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  10. The passion for your craft shows in your blog. Growing up, I spent many hours in the wood observing animals acting naturally and feeling a part of their world. I wish I had the time to do it again. Thanks for the memories.

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  11. I really enjoyed this post. I think it's great that you have found something that you are so passionate about. Not everyone is as lucky to have found something that truly makes them feel like a better person!

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  12. This is so interesting! I don't think many people realize how big birding is. There is a marsh really close to our cabin near Hail and Tawas City, and there are always quite a few people there who are birding. They seem so happy to be there and I completely understand why. I don't know a lot about birds, but I know they are beautiful, they fly (which makes them look so free) and while watching them, you get to take in the natural beauty of the outdoors. What more do you need?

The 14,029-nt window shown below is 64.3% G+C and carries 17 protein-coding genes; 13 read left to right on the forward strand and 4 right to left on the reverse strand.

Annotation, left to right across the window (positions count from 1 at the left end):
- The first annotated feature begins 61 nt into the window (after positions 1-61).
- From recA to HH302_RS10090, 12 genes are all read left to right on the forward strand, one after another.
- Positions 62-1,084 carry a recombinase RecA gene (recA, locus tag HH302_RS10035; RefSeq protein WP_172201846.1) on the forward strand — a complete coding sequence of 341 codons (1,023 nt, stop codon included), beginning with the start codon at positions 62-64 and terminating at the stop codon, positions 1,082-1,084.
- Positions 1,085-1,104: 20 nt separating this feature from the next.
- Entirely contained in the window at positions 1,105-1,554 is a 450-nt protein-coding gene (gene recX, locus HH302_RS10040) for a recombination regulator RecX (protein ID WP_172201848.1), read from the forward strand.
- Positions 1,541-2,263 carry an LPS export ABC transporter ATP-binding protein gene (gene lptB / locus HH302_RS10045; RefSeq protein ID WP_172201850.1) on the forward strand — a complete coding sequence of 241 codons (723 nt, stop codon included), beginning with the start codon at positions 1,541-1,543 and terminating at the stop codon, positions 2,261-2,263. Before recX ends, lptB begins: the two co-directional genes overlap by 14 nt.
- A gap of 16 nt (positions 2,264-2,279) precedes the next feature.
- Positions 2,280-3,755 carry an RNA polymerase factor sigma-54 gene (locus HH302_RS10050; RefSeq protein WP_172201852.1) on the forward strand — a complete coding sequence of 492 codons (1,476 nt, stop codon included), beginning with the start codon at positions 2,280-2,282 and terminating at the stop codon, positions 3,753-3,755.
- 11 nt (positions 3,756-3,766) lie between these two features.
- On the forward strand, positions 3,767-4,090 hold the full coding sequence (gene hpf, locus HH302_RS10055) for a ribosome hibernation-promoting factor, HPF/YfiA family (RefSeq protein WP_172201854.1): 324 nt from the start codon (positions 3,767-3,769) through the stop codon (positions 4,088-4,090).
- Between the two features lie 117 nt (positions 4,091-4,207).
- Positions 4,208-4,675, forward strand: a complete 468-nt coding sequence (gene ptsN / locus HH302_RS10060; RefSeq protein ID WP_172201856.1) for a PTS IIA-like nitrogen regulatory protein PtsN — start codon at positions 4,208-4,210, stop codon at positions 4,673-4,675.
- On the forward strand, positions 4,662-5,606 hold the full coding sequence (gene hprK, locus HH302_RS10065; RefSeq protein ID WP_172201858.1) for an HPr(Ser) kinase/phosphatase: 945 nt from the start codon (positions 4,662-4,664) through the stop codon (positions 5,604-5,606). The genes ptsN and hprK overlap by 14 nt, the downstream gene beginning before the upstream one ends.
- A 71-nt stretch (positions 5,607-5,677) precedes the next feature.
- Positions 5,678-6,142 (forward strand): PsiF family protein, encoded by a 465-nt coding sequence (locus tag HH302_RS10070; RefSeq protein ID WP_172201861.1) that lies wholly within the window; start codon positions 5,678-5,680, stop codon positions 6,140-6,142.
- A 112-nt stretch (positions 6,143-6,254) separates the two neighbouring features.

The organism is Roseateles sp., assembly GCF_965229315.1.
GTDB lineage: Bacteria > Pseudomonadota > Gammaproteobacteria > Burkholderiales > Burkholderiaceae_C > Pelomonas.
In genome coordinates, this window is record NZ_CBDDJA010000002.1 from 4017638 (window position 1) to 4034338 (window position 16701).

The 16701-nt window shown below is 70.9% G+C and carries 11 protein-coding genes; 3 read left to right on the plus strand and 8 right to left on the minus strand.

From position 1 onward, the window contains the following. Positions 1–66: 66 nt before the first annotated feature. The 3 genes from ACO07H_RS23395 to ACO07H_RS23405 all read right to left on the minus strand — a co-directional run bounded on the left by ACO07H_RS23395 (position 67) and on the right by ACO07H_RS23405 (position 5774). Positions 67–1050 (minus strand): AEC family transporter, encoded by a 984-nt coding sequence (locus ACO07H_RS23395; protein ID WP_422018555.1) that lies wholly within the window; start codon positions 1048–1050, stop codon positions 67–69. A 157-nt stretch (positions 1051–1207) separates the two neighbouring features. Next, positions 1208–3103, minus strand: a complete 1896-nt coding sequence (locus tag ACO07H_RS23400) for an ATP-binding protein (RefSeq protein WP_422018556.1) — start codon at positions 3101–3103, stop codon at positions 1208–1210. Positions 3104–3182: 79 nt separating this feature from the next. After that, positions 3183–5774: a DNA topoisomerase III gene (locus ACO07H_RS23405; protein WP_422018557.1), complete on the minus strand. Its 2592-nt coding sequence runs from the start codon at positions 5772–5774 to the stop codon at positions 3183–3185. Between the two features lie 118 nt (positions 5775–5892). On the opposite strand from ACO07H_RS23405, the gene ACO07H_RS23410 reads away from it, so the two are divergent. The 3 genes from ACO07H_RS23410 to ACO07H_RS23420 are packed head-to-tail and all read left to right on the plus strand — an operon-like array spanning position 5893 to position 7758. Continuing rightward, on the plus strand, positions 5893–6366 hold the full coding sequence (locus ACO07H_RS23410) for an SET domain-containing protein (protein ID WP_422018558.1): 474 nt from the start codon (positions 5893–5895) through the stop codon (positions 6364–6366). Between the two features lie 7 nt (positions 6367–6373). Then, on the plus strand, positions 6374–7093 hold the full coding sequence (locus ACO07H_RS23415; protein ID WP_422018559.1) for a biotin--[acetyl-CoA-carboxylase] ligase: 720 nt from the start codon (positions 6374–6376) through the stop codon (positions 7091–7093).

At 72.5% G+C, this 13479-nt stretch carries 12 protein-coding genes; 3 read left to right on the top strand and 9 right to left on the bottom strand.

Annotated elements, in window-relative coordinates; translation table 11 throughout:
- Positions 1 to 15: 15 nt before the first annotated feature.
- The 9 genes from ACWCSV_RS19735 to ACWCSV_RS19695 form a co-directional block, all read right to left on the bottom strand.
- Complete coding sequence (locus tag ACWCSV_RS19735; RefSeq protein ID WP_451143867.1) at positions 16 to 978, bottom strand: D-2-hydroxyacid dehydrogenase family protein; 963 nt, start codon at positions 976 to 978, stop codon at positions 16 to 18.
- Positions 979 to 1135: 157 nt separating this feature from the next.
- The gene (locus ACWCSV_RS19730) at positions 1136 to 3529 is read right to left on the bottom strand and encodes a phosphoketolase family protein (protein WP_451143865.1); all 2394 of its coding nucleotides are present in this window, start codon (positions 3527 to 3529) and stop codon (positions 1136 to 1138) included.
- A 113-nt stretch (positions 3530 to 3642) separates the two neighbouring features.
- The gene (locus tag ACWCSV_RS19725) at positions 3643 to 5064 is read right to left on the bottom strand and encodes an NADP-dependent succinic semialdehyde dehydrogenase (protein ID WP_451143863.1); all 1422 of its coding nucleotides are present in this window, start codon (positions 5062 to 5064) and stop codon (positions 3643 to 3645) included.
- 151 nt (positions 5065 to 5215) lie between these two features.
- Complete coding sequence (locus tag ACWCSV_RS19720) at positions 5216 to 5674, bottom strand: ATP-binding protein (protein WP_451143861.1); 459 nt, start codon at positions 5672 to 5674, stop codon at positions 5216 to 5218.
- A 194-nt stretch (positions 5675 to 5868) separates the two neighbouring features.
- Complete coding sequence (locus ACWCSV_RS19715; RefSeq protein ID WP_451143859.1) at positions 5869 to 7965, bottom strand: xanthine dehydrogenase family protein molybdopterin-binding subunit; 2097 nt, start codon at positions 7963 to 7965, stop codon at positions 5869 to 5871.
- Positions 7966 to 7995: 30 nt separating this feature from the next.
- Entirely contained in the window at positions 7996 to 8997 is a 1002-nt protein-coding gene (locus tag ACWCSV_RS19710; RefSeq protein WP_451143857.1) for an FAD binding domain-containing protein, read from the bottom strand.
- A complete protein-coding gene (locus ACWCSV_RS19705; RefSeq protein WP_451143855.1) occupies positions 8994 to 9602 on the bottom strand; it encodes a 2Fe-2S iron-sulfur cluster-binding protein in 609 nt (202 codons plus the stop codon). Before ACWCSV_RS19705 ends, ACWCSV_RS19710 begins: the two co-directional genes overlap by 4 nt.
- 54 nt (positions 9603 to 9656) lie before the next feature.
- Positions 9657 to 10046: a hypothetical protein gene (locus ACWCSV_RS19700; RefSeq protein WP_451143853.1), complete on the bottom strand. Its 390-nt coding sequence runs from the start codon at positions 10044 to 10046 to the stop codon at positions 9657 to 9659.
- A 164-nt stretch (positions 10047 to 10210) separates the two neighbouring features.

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    1. Yes Holly, Tawas is like the holy grail for Michigan birders. I've been there a few times since starting my birding "career" and the first time will go down in history as one of the best days of my life. Sounds nerdy, but so true. :)

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  13. Beautifully written! You describe my feelings and thoughts many years ago when a little Cedar Waxwing changed my life and my perspective of the natural world forever!

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    1. Thanks Diane. I Love the community and silent understanding that comes with birding.

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    2. Did you see my first blog post? It was about Cedar Waxwings. :)

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    3. Yes, I read that, Andrea. What a wonderful story! The Cedar Waxwing was my spark bird too, but it happened in a different way. I will tell you about it one day.